Lucy Jones saw a picture of a mural of musician Tom Waits that she thought was incredible on Instagram. It said the mural was in Paris, and she assumed it meant Paris, France.
When she found out it was in Paris, Kentucky, Jones, the director of the annual Harry Dean Stanton Fest, started thinking.
“I loved the art, and I thought, you know what, we need a Harry mural,” Jones said. “Why doesn’t Lexington have a Harry Dean Stanton mural? That’s clearly the next step.”
So a couple months ago, she reached out to the Waits artist, Graham Allen, about creating the mural and then Kentucky for Kentucky, which owns the Kentucky Fun Mall on Bryan Avenue, about hosting it.
Saturday night, Jones got to see her idea come to fruition as the just-completed mural was part of the final event in the 2017 Harry Dean Stanton Fest, the first since Stanton’s death on Sept. 15 at 91. Fans gathered on the closed-off section of Bryan Avene in front of the Fun Mall to get a first look at the mural and watch an outdoor screening of “The Straight Story,” a 1999 David Lynch film starring Richard Farnsworth in an Oscar-nominated performance, and Stanton.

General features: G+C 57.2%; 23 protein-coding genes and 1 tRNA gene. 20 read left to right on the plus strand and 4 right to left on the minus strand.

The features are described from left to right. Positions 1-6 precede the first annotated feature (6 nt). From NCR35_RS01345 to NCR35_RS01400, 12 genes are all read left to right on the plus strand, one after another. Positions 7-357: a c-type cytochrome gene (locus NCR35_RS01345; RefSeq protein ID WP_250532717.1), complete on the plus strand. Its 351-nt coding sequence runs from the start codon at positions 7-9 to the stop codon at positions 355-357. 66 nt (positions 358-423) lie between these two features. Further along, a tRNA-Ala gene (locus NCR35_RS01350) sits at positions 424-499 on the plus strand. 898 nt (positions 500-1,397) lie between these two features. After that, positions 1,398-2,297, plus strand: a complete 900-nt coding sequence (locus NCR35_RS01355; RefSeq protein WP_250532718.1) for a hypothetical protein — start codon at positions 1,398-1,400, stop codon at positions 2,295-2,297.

“It was a fitting opportunity to put something together that ended up being an homage,” said Allen, who completed the mural with his frequent collaborator Geoff Murphy.
The duo have completed murals around the region as well as logos and art for local companies such as Mirror Twin Brewing and The Bear & the Butcher restaurant. Their signature look is a black-and-white, almost stencil-like style.
“The style worked well for the space,” Allen said of the black-walled Fun Mall.
As far as creating the image of Stanton, Allen said he and Murphy looked at several iconic Stanton images to come up with their portrait.
“We looked at some of his earlier films and also more recent, something that had more of a glare and a tension as opposed to a profile,” Allen said.
In the image, Stanton is looking to his right, and the artists say his eyes were key to the portrait.
“It was a thoughtful look, and particularly for the location, it had a lot to do with the direction ... the way he’s staring up the street,” Murphy said.
Allen pointed out that for people driving down Bryan Avenue at the stop sign at Loudon Avenue, “it’s focused directly on you, the eyes are. Happy accident, but it worked out well.”
Rich Copley: @copiousnotes.